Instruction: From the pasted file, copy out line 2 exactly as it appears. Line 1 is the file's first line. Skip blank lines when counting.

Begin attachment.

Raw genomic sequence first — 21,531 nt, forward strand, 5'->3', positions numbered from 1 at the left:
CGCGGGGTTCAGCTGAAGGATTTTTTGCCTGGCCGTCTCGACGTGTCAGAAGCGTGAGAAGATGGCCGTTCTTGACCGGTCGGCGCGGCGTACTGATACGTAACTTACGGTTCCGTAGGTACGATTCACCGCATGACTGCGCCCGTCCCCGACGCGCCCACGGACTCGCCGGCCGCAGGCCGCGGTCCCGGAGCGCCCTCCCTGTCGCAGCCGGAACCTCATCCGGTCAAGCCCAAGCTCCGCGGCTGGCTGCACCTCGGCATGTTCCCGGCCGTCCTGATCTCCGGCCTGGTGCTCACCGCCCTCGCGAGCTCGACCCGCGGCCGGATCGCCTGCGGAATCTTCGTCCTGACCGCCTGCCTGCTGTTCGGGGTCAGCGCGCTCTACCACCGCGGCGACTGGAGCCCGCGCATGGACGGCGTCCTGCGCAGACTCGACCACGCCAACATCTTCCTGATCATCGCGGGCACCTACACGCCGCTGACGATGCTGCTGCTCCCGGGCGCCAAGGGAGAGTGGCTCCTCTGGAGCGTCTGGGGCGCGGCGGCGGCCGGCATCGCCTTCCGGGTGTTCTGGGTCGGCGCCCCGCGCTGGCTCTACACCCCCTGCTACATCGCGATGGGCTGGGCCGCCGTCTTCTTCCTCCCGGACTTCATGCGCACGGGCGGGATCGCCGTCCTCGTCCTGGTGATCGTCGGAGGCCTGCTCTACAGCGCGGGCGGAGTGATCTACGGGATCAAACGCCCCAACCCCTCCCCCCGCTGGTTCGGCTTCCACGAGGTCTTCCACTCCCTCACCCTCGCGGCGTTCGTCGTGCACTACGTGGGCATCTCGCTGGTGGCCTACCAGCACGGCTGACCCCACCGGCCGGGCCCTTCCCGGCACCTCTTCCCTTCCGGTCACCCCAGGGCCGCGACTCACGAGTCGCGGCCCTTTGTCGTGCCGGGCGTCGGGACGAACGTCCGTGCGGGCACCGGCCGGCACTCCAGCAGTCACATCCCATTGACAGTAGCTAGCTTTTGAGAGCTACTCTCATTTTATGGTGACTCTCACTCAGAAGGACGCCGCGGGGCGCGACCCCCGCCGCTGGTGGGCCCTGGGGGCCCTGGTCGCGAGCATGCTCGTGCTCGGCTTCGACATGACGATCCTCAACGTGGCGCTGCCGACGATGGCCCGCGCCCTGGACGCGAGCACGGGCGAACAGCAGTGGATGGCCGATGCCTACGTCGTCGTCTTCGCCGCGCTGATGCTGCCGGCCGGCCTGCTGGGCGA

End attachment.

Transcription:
CGCGGGGTTCAGCTGAAGGATTTTTTGCCTGGCCGTCTCGACGTGTCAGAAGCGTGAGAAGATGGCCGTTCTTGACCGGTCGGCGCGGCGTACTGATACGTAACTTACGGTTCCGTAGGTACGATTCACCGCATGACTGCGCCCGTCCCCGACGCGCCCACGGACTCGCCGGCCGCAGGCCGCGGTCCCGGAGCGCCCTCCCTGTCGCAGCCGGAACCTCATCCGGTCAAGCCCAAGCTCCGCGGCTGGCTGCACCTCGGCATGTTCCCGGCCGTCCTGATCTCCGGCCTGGTGCTCACCGCCCTCGCGAGCTCGACCCGCGGCCGGATCGCCTGCGGAATCTTCGTCCTGACCGCCTGCCTGCTGTTCGGGGTCAGCGCGCTCTACCACCGCGGCGACTGGAGCCCGCGCATGGACGGCGTCCTGCGCAGACTCGACCACGCCAACATCTTCCTGATCATCGCGGGCACCTACACGCCGCTGACGATGCTGCTGCTCCCGGGCGCCAAGGGAGAGTGGCTCCTCTGGAGCGTCTGGGGCGCGGCGGCGGCCGGCATCGCCTTCCGGGTGTTCTGGGTCGGCGCCCCGCGCTGGCTCTACACCCCCTGCTACATCGCGATGGGCTGGGCCGCCGTCTTCTTCCTCCCGGACTTCATGCGCACGGGCGGGATCGCCGTCCTCGTCCTGGTGATCGTCGGAGGCCTGCTCTACAGCGCGGGCGGAGTGATCTACGGGATCAAACGCCCCAACCCCTCCCCCCGCTGGTTCGGCTTCCACGAGGTCTTCCACTCCCTCACCCTCGCGGCGTTCGTCGTGCACTACGTGGGCATCTCGCTGGTGGCCTACCAGCACGGCTGACCCCACCGGCCGGGCCCTTCCCGGCACCTCTTCCCTTCCGGTCACCCCAGGGCCGCGACTCACGAGTCGCGGCCCTTTGTCGTGCCGGGCGTCGGGACGAACGTCCGTGCGGGCACCGGCCGGCACTCCAGCAGTCACATCCCATTGACAGTAGCTAGCTTTTGAGAGCTACTCTCATTTTATGGTGACTCTCACTCAGAAGGACGCCGCGGGGCGCGACCCCCGCCGCTGGTGGGCCCTGGGGGCCCTGGTCGCGAGCATGCTCGTGCTCGGCTTCGACATGACGATCCTCAACGTGGCGCTGCCGACGATGGCCCGCGCCCTGGACGCGAGCACGGGCGAACAGCAGTGGATGGCCGATGCCTACGTCGTCGTCTTCGCCGCGCTGATGCTGCCGGCCGGCCTGCTGGGCGA